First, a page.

Tuesday, December 21, 2010

Happy Holidays!

Well, I am a headin' East tomorrow and want to wish everyone a Merry Christmas and a very Happy New Year! I am so excited to be in Brooklyn for the holidays this year....lots of places to visit too.

Here's a partial list:

Blue Apron Foods -for great cheeses, chocolates and charcuterie....
Frankie's 457 -for the best BLT ever and a Bloody Mary to wash it down!
Purl Soho-to actually see all the beautiful wools I see on their blog....
Eataly- to see what all the hype is about!
Babycakes- to have a gluten-free treat!
Pearl River Mart-to stock up on some basic tea towels, bowls and chopsticks.....
Moma store- 'cause it's loaded with cool designs in home goods and I love Muji designs....
Sahadi's- it wouldn't be a trip home without going here to get some olives, nuts, cheese and other great stuff at incredible prices.....
Blue Ribbon- for oysters of course! and to say hi to my friends there......
Prime Meats- another gem owned by the "Franks" and a new found fave......
Frannie's- haven't had any pizza yet that's this good in Brooklyn!
Pulino's- love, love, love A16 in San Fran so want to see what Nate Appleman's got going on in NYC....

Notice how most of my stops involve food? What can I say....

See you all back here in the new year....until then, Happy Eating!!



Thursday, December 16, 2010

Making a Difference with Coffee

Did you know that currently one in four people with developmental disabilities such as Down syndrome, autism and cerebral palsy are employed?*

Well, Aspire CoffeeWorks knows this and they also know that when given a chance, these folks can flourish and be vital in the community. This is why they launched a joint venture with local roaster, Metropolis Coffee Company, to help create new jobs. Aspire is one of metropolitan Chicago's leading human service non-profits that is helping to change the lives of adults and children with disabilities. They are dream makers! And the really big deal here is that 100% of their net proceeds from the sales of their coffee go to their programs that are truly life-changing.

So, go to their website and order some coffee- you can also help make a difference!!

Here are the three blends they offer....great gift idea, so what are you waiting for??

Tuesday, December 14, 2010

The Baker's Workhorse: The Stand Mixer

For years I coveted one of these...but the purist in me kept winning out (that and uh, the price tag!) But a couple of years ago, I took the plunge and got myself this time-and-life-saving machine.

This weekend, I was able to prep and bake at least three times the amount of holiday goodies as I would have with just my trusty whisk and wooden spoon method. I love that you can walk away while it happily churns your ingredients together! And clean up is a cinch with just the bowl and paddle to contend with. ( I put the bowl in the dishwasher so even better)

The price for stand mixers can be anywhere from $199.99 all the way up to and over $1000.00- I chose the KitchenAid for it's reputation, reliability and the fact that there are so many colors to fit any decor. I had used one before and felt that it was easy to use and with ten speeds, had the right amount of power.

Cuisinart came out with a stand mixer a few years ago- and it has gotten some great reviews from Cooks Illustrated for it's excellent ability to plow through heavy bread and pizza doughs. And now I am seeing that Breville also has joined the mixer category with their version-a powerful 550 watt motor and a "load sensor" that will keep the machine moving at precision speed when it detects a heavier load. Wow- technology is amazing.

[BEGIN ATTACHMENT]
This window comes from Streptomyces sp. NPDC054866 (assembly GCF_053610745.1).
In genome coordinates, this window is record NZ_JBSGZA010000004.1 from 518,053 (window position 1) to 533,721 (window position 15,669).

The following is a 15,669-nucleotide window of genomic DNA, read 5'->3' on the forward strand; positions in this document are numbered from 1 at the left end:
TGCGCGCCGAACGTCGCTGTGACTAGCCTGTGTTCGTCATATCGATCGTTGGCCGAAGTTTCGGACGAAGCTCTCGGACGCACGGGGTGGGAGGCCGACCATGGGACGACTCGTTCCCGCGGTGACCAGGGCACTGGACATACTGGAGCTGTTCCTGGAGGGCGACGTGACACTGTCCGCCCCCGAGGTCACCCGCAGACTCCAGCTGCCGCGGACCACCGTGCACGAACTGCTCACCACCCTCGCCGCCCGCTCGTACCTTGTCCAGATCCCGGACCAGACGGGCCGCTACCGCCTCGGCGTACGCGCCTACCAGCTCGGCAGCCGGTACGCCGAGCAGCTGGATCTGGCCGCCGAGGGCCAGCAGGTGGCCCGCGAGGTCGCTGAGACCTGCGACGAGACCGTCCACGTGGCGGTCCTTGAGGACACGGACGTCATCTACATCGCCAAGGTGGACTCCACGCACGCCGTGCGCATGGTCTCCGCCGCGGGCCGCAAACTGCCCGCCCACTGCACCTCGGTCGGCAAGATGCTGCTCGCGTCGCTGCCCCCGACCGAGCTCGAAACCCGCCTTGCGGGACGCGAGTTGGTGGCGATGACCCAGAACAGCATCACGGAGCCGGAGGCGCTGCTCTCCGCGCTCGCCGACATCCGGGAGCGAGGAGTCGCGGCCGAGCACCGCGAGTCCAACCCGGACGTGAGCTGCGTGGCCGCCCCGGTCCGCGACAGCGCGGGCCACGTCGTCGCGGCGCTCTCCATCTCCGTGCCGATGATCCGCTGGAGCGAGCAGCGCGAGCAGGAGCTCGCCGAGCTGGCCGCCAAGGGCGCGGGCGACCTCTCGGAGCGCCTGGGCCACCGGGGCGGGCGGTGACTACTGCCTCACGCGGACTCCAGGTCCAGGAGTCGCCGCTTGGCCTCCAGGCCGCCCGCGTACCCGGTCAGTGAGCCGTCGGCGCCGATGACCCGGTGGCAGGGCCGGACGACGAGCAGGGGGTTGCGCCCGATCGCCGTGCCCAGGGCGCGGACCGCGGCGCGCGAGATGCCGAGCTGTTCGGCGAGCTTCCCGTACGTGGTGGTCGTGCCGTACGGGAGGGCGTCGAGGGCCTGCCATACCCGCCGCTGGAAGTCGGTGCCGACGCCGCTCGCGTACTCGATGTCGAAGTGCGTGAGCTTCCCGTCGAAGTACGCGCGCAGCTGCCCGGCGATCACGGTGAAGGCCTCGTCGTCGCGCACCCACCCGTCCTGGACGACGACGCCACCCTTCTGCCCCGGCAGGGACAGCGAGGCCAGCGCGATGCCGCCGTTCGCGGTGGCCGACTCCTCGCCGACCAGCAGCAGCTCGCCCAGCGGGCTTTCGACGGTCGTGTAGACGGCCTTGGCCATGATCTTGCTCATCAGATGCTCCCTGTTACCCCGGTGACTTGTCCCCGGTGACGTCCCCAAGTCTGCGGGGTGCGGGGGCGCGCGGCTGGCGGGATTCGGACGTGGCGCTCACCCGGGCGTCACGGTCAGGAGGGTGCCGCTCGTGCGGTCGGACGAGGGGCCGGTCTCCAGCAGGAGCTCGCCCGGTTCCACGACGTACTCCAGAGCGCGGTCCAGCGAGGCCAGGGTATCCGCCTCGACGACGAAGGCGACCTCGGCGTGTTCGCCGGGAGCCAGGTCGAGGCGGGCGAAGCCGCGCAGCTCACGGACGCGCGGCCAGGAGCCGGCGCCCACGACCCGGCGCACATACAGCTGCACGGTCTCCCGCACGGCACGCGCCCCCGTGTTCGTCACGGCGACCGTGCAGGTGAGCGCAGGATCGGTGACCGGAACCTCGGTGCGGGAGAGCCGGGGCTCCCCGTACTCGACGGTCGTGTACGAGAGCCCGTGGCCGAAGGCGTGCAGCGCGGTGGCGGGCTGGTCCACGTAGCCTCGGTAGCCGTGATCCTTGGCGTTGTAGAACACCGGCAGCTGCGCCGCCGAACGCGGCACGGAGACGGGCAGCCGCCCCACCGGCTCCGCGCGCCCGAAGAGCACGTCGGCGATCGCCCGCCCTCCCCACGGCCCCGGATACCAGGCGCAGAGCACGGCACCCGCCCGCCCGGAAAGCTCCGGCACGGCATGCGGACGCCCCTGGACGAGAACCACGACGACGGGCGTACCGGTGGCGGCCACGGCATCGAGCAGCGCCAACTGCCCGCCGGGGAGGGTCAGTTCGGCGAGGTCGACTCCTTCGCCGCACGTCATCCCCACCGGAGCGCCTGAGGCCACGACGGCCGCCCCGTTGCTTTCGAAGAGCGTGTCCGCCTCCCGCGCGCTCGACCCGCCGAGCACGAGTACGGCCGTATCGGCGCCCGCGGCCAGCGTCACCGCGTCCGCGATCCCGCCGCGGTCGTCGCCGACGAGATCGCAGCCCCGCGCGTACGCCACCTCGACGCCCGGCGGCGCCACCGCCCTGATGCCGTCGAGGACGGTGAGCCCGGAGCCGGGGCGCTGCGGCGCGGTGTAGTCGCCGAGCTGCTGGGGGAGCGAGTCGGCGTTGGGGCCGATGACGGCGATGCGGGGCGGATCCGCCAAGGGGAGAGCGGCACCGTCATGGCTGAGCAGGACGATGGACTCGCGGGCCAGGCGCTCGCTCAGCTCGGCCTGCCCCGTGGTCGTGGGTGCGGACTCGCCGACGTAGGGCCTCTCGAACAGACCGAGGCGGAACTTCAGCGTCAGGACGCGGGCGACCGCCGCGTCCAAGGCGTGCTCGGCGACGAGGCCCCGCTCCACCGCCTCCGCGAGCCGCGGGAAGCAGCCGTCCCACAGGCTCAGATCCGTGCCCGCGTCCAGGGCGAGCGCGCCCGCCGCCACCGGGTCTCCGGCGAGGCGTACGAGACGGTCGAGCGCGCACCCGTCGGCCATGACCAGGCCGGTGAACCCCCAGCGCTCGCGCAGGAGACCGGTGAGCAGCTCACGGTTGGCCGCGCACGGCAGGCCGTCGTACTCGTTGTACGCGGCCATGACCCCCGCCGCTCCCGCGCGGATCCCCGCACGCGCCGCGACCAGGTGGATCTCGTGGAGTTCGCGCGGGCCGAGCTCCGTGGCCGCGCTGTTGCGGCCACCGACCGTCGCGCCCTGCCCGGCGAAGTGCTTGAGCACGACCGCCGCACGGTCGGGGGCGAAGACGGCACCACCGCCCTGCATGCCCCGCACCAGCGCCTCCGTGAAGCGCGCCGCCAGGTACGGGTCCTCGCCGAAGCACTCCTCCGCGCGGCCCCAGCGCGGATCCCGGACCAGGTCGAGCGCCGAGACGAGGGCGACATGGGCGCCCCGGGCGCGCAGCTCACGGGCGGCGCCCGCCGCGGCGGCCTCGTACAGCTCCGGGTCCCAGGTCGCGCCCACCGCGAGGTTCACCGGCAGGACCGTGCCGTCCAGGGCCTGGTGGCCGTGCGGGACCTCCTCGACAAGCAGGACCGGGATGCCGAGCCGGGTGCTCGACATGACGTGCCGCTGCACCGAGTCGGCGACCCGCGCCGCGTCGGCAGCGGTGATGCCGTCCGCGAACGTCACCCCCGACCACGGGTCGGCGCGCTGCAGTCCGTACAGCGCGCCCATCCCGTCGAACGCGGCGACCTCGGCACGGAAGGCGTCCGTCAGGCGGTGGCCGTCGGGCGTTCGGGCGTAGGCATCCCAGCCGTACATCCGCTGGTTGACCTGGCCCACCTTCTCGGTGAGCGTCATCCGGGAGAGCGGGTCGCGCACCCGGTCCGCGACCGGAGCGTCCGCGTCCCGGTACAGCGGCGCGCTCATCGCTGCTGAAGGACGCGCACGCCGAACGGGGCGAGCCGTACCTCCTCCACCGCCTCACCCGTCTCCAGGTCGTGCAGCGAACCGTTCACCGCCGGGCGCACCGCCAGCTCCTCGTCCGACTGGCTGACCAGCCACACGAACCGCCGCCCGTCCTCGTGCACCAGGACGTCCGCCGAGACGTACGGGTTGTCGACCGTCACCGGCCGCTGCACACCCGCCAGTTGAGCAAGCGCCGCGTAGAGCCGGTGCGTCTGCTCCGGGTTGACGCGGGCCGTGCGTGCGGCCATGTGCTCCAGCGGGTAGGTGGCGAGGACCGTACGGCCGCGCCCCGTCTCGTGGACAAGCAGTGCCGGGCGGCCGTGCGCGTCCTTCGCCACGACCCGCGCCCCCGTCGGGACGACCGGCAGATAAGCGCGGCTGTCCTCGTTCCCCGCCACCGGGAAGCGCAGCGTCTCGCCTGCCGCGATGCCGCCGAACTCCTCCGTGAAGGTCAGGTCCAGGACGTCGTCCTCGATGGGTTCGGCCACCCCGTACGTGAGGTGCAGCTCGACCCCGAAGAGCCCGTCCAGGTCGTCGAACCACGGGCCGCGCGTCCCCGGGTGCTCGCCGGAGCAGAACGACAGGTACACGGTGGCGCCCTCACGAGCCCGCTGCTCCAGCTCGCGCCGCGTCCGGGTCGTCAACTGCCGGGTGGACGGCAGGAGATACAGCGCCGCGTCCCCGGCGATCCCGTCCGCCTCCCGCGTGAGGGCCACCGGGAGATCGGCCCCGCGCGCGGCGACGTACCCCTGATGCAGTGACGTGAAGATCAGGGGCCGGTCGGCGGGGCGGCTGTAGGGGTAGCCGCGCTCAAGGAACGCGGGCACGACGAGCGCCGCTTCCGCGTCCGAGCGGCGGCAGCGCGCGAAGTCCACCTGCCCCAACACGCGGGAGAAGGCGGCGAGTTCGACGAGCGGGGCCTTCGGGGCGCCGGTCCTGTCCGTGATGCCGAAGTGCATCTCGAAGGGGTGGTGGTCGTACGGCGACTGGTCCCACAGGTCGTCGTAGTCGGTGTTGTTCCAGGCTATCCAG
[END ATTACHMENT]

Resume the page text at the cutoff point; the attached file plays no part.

So if you love to bake, then maybe it's time to put one of these on your wish list and hey, maybe Santa will be good to you this year!

Thursday, December 9, 2010

Simple Carrot Soup

Cold days scream for hot soup and it seems you just can't find a good bowl of soup anywhere these days- it's so easy to make too so I wonder why this is? It's times like this I think I should open up a "soup bar" and solve this issue (at least in my neck of the woods!)

This recipe is based on one of Alice Waters' recipe from The Art of Simple Food, and it couldn't be any easier or simpler to throw together. It's up to you if you want to vary it by adding yogurt, for instance, or spice it up with jalapeño and cilantro even throw in some toasted cumin seeds.

Here is what I did:

Saute one onion, sliced thin, in 2 tablespoons of butter.

Cook over medium-low heat until translucent, about 10 minutes.

Add 1 pound carrots, peeled and sliced (about 3 cups). I added one sliced jalapeño here and some chopped cilantro.

Season with salt and cook for about 5 minutes to blend the flavors.

Add 4 cups of broth ( I used chicken, but you can use vegetable stock as well- water is not going to give it enough depth of flavor but you can use it in a pinch).

Bring to a boil, lower heat, and simmer for about 30 minutes until carrots are tender.

Cool off and puree in a blender.

Top with more cilantro and toasted cumin seeds.

Yield: about one quart


Tuesday, December 7, 2010

Rustic Holiday Decor

felted owl ornaments from crateandbarrel.com

For whatever reason I am really crazy for the rustic woodland sort of look this Christmas-and there are so many options too! From ornaments to lights, garlands and wreaths...now all I need is an idyllic cabin in the woods and I will be all set!

mahogany wreath and ornaments from terrain.com

Sunday, December 5, 2010

Roasted Pumpkin Risotto with Crispy Pancetta

It's no secret that I love at least two maybe three things (at least for this post!).

1. risotto
2. pancetta
3. Jamie Oliver

I love how Jamie makes risotto and for me, it always turns out great no matter which recipe of his I happen to follow.

Here what I did was take his basic risotto recipe and added my version of roasted pumpkin with sage and shallots- the pancetta I just crisped up in the oven with some fresh sage leaves and served it right on top. It's really a comforting and satisfying meal on a cold night.